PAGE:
ICD 10

GEMs, or General Equivalence Mappings were created by the National Center for Health Statistics, CMS, and other industry groups. Our book contains the official data. The reason that many of the codes are unspecified is because the ICD-9 codes are not very specific, so it would be incorrect to map them to codes that don't match. As such, we instruct coders to use GEMs as step one, then turn to the suggested code in the Tabular List. It is here where someone with a little knowledge of the code set can confidently browse and select a more specific code, if available.

The diabetes mellitus codes are combination codes that include the type of diabetes mellitus, the body system affected, and the complications affecting that body system.

When documenting diabetes, include the following:

  1. Type e.g. Type 1 or Type 2 disease, drug or chemical induced, due to underlying condition,     gestational

  2. Complications What (if any) other body systems are affected by the diabetes condition? e.g. Foot ulcer related to diabetes mellitus

  3. Treatment Is the patient on insulin?

Are you getting ready to take the AAPC ICD-10-CM Proficiency Exam? Maybe you're a medical coder that wants to be prepared for the future in your field and know everything you need to know about ICD-10?  This is Alicia Scott, CPC, CPC-I, Educational Director with CCO, and we have a fantastic ICD-10-CM Proficiency Exam Training course that will do just that for you. It's called our ICD-10 Blitz.

Who Needs the ICD-10-CM Training Blitz?

Certified Medical Coders

Now that ICD-10 is underway, results and feedback is showing more people were prepared than they thought. Congratulations! Some of the initial fears have been put aside and our confidence has been restored.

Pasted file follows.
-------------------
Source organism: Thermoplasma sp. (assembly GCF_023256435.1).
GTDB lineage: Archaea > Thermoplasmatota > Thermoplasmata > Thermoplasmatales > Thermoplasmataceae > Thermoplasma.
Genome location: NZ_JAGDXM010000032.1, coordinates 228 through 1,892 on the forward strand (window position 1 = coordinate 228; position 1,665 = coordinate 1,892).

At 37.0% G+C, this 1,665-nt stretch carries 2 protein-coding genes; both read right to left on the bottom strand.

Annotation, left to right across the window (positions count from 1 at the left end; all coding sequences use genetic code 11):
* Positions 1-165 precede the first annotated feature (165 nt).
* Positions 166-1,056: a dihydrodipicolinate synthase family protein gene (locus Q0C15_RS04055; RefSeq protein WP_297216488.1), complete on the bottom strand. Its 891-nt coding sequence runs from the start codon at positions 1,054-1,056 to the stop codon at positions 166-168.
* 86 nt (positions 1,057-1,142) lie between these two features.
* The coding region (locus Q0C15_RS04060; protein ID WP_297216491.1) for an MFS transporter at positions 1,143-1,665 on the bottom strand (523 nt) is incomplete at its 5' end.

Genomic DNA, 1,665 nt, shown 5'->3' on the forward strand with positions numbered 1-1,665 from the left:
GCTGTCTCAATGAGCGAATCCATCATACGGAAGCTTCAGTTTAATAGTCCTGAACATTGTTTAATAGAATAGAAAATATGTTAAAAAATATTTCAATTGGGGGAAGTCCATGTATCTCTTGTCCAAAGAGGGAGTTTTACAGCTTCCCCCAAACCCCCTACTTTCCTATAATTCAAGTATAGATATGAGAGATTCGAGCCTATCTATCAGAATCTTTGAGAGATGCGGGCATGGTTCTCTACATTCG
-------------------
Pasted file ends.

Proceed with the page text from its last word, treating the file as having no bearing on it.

I thought I would share a few tweets:

"Well, #ICD10, you scared me more than Y2K in 1999 but both were much ado about nothing.  Thanks, @eClinicalWorks.  Together, we got this."

ICD-9 used separate “E codes” to record external causes of injury. ICD-10 better incorporates these codes and expands sections on poisonings and toxins.

When documenting injuries, include the following:

1. Episode of Care e.g. Initial, subsequent, sequelae

2. Injury site Be as specific as possible

3. Etiology How was the injury sustained (e.g. sports, motor vehicle crash, pedestrian, slip and fall, environmental exposure, etc.)?

4. Place of Occurrence e.g. School, work, etc. Initial encounters may also require, where appropriate:    

ICD-10 -Understanding Format and Structure

By:  Chris Woolstenhulme, CMRS
Published: September 17th, 2015

The first three characters of an ICD-10 code designate the category of the diagnosis.

The next three characters (characters three through six) correspond to the related etiology (i.e., the cause, set of causes, or manner of causation of a disease or condition), anatomic site, severity, or other vital clinical details.

Locating a code in ICD-10-CM

By:  Chris Woolstenhulme, CMRS
Published: September 17th, 2015

There are three basic steps to locating the correct code in ICD-10

 First:       Find the condition in the alphabetic Index

 Second:  Verify the code and identify the highest specificity in the tabular index

 Third:     Review the chapter specific coding guidelines


 B. General Coding Guidelines

 1. Locating a code in the ICD-10-CM

No More V-codes Now What? Take a look at V20.2

By:  Chris Woolstenhulme, CMRS
Published: September 22nd, 2015

V-codes will be a part of the past, you will be using encounter codes with ICD-10-CM.

Lets take a look at how you will code V20.2 Routine infant or child health with ICD-10-CM. 

ICD-10 Coding Resources and Suggestions

By:  Chris Woolstenhulme, CMRS
Published: October 5th, 2015

ICD-10 is finally here, it is no longer a myth. Here are a few suggestions to help you with ICD-10 and resources available for you.

ICD-10-CM 7th Character And How It Is Used

The use of the 7th character used in certain chapters (e.g., Obstetrics, Injury, Musculoskeletal, and External Cause chapters).  However,  it is not used in every chapter and may have a different meaning depending on the section where it is being used.  One thing that is consistent, is that it must be used in the 7th character position (using the x place holder if necessary) when a 7th character applies and it is not used the code is considered invalid.

Use of 7th Characters by Chapter


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